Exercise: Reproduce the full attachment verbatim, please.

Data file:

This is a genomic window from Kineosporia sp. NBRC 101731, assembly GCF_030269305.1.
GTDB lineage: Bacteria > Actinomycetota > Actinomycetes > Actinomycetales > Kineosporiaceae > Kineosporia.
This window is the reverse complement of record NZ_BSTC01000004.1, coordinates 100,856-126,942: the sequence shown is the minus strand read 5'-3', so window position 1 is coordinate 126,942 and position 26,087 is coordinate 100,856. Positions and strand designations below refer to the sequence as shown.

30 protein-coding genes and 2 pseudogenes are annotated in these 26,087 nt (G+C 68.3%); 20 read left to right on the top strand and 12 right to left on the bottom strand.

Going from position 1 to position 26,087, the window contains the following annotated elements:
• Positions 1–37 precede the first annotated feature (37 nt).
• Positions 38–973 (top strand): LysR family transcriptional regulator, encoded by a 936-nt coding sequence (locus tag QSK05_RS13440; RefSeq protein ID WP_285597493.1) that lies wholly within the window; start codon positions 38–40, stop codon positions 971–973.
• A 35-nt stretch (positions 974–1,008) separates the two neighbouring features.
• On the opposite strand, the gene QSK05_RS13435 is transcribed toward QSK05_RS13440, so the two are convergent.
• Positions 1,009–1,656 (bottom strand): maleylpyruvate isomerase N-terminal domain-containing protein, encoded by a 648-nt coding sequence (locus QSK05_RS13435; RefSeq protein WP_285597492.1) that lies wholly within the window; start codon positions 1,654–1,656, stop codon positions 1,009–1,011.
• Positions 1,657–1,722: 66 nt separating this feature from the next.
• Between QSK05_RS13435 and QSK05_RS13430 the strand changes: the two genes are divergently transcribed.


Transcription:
This is a genomic window from Kineosporia sp. NBRC 101731, assembly GCF_030269305.1.
GTDB lineage: Bacteria > Actinomycetota > Actinomycetes > Actinomycetales > Kineosporiaceae > Kineosporia.
This window is the reverse complement of record NZ_BSTC01000004.1, coordinates 100,856-126,942: the sequence shown is the minus strand read 5'-3', so window position 1 is coordinate 126,942 and position 26,087 is coordinate 100,856. Positions and strand designations below refer to the sequence as shown.

30 protein-coding genes and 2 pseudogenes are annotated in these 26,087 nt (G+C 68.3%); 20 read left to right on the top strand and 12 right to left on the bottom strand.

Going from position 1 to position 26,087, the window contains the following annotated elements:
• Positions 1–37 precede the first annotated feature (37 nt).
• Positions 38–973 (top strand): LysR family transcriptional regulator, encoded by a 936-nt coding sequence (locus tag QSK05_RS13440; RefSeq protein ID WP_285597493.1) that lies wholly within the window; start codon positions 38–40, stop codon positions 971–973.
• A 35-nt stretch (positions 974–1,008) separates the two neighbouring features.
• On the opposite strand, the gene QSK05_RS13435 is transcribed toward QSK05_RS13440, so the two are convergent.
• Positions 1,009–1,656 (bottom strand): maleylpyruvate isomerase N-terminal domain-containing protein, encoded by a 648-nt coding sequence (locus QSK05_RS13435; RefSeq protein WP_285597492.1) that lies wholly within the window; start codon positions 1,654–1,656, stop codon positions 1,009–1,011.
• Positions 1,657–1,722: 66 nt separating this feature from the next.
• Between QSK05_RS13435 and QSK05_RS13430 the strand changes: the two genes are divergently transcribed.